• Atmospheric rivers (ARs) were detected from ERA5 6hr pressure level data, using a detection algorithm adapted from Guan & Waliser (2015). The algorithm uses a combination of vertically integrated water vapor transport (IVT), geometric shape, and directional criteria to define ARs. See the sources listed below and the GitHub repository for more detail and other references. The AR database is a zipped archive containing multiple attributed shapefiles. Polygon data includes individual timestep ARs, ARs making landfall in Alaska, and aggregated landfalling AR events. Point data includes coastal impact points landfalling AR events.

  • This dataset includes 42,120 GeoTIFFs (spatial resolution: 12 km) that represent decadal (15 decades between 1950-2099) means of monthly summaries of the following variables (units, abbreviations and case match those used in the source daily resolution dataset). There are three distinct groups of variables: Meteorological, Water State, and Water Flux. Meteorological Variables - tmax (Maximum daily 2-m air temperature, °C) - tmin (Minimum daily 2-m air temperature, °C) - pcp (Daily precipitation, mm per day) Water State Variables - SWE (Snow water equivalent, mm) - IWE (Ice water equivalent, mm) - SM1 (Soil moisture layer 1: surface to 0.02 m depth, mm) - SM2 (Soil moisture layer 2: 0.02 m to 0.97 m depth, mm) - SM3 (Soil moisture layer 3: 0.97 m to 3.0 m depth, mm) Water Flux Variables - RUNOFF (Surface runoff, mm per day) - EVAP (Actual evapotranspiration, mm per day) - SNOW_MELT (Snow melt, mm per day) - GLACIER_MELT (Ice melt, mm per day) Monthly summary functions, or how the daily frequency source data are condensed into a single monthly value, are as follows: - Sum: pcp, SNOW_MELT, EVAP, GLACIER_MELT, RUNOFF - Mean: tmin, tmax, SM1, SM2, SM3 - Maximum: IWE, SWE The model-scenario combinations used to represent various plausible climate futures are: - ACCESS1-3, RCP 4.5 - ACCESS1-3, RCP 8.5 - CanESM2, RCP 4.5 - CanESM2, RCP 8.5 - CCSM4, RCP 4.5 - CCSM4, RCP 8.5 - CSIRO-Mk3-6-0, RCP 4.5 - CSIRO-Mk3-6-0, RCP 8.5 - GFDL-ESM2M, RCP 4.5 - GFDL-ESM2M, RCP 8.5 - HadGEM2-ES, RCP 4.5 - HadGEM2-ES, RCP 8.5 - inmcm4, RCP 4.5 - inmcm4, RCP 8.5 - MIROC5, RCP 4.5 - MIROC5, RCP 8.5 - MPI-ESM-MR, RCP 4.5 - MPI-ESM-MR, RCP 8.5 - MRI-CGCM3, RCP 4.5 - MRI-CGCM3, RCP 8.5 The .zip files that are available for download are organized by variable. One .zip file has all the models and scenarios and decades and months for that variable. Each GeoTIFF file has a naming convention like this: {climate variable}_{units}_{model}_{scenario}_{month abbreviation}_{summary function}_{decade start}-{decade end}_mean.tif Each GeoTIFF has a 12 km by 12 km pixel size, and is projected to EPSG:3338 (Alaska Albers).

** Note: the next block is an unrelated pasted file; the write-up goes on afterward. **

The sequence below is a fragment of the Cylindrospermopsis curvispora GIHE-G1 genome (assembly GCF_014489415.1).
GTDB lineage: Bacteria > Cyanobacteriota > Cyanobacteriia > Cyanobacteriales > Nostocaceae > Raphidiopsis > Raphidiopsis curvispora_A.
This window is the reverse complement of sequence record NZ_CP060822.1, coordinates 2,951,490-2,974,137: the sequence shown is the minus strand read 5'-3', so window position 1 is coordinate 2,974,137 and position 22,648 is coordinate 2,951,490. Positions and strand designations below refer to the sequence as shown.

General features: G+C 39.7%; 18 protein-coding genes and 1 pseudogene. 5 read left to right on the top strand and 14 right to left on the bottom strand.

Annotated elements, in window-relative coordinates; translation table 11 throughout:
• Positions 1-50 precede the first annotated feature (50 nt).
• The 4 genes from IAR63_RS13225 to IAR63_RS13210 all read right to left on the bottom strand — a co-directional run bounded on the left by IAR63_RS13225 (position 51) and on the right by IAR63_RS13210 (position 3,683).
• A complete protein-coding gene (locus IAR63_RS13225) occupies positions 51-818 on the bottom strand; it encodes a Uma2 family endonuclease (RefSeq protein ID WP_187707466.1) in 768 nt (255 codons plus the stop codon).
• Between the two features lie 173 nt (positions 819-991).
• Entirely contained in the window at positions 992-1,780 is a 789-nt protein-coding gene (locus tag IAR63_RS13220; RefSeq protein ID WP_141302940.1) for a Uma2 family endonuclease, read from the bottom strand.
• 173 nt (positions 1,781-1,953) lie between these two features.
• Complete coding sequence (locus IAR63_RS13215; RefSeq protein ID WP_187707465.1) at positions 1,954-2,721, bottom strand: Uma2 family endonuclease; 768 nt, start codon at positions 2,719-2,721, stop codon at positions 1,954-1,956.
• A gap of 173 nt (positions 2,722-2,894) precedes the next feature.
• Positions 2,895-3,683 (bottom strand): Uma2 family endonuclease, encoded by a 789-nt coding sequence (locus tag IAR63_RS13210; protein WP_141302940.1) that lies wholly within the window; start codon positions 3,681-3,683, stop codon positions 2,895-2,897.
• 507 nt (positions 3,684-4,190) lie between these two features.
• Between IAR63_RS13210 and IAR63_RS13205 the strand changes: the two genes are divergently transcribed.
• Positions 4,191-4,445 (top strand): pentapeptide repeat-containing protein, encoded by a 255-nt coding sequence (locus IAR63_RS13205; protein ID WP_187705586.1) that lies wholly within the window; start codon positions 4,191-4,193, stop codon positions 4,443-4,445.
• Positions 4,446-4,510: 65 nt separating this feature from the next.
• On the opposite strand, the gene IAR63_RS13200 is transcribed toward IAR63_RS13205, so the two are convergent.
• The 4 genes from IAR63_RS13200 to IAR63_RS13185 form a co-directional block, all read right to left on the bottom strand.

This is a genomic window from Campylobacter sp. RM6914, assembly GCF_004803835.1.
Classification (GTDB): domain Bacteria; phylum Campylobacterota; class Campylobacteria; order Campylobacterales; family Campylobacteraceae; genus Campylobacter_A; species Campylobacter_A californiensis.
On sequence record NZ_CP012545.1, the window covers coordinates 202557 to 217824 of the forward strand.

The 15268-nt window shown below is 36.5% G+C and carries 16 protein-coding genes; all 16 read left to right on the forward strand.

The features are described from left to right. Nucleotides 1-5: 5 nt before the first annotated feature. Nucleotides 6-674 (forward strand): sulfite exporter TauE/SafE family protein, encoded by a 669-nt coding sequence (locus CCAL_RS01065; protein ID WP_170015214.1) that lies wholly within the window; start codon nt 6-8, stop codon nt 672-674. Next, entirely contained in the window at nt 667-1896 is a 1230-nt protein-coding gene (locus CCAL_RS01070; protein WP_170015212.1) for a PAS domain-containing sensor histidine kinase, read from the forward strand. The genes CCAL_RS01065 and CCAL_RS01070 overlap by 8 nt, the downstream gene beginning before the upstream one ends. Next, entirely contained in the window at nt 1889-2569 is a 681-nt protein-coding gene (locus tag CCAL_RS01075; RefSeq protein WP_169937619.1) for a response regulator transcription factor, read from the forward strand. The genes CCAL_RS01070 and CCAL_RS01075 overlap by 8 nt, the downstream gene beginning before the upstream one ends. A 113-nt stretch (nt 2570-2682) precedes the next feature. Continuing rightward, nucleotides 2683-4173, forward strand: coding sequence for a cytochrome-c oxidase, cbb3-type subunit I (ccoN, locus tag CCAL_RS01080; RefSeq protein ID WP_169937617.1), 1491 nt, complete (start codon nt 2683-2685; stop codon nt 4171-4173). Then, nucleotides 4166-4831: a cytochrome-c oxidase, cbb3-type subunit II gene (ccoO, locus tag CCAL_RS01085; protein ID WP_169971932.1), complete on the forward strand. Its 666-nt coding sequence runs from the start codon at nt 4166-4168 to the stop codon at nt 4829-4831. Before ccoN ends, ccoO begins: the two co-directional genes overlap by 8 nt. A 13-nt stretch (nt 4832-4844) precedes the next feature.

• This data includes quantile-mapped historical and projected model runs of AR5 daily mean near surface wind velocity (m/s) for each day of every year from 1958 - 2100 at 2.5 x 2.5 degree spatial resolution across 3 AR5 models. They are 365 multi-band geotiff files, one file per year, each band representing one day of the year, with no leap years.

  • This dataset consists of spatial representations of relative vegetation change produced through summarization of ALFRESCO model outputs. These specific outputs are from the Integrated Ecosystem Model (IEM) project, and are from the linear coupled version using AR5/CMIP5 climate inputs (IEM Generation 2).

  • This dataset includes PRISM derived 1961-1990 climatologies of monthly average, maximum, and minimum temperature and total precipitation across Alaska and Western Canada including the Yukon, British Columbia, Alberta, Saskatchewan, and Manitoba. These were obtained from the PRISM Climate Group and mosaicked into a single continuous transboundary extent. Please cite the PRISM Climate Group when using this data.

  • This dataset includes downscaled historical estimates of monthly average, minimum, and maximum temperature and derived annual, seasonal, and decadal means of monthly average temperature (in degrees Celsius, no unit conversion necessary) from 1901 - 2006 (CRU TS 3.0) or 2009 (CRU TS 3.1) or 2015 (CRU TS 4.0) or 2020 (CRU TS 4.05) at 2km x 2km spatial resolution. CRU TS 4.0 is only available as monthly averages, minimum, and maximum files. CRU TS 4.05 is only available as monthly averages. The downscaling process utilizes PRISM climatological datasets from 1961-1990.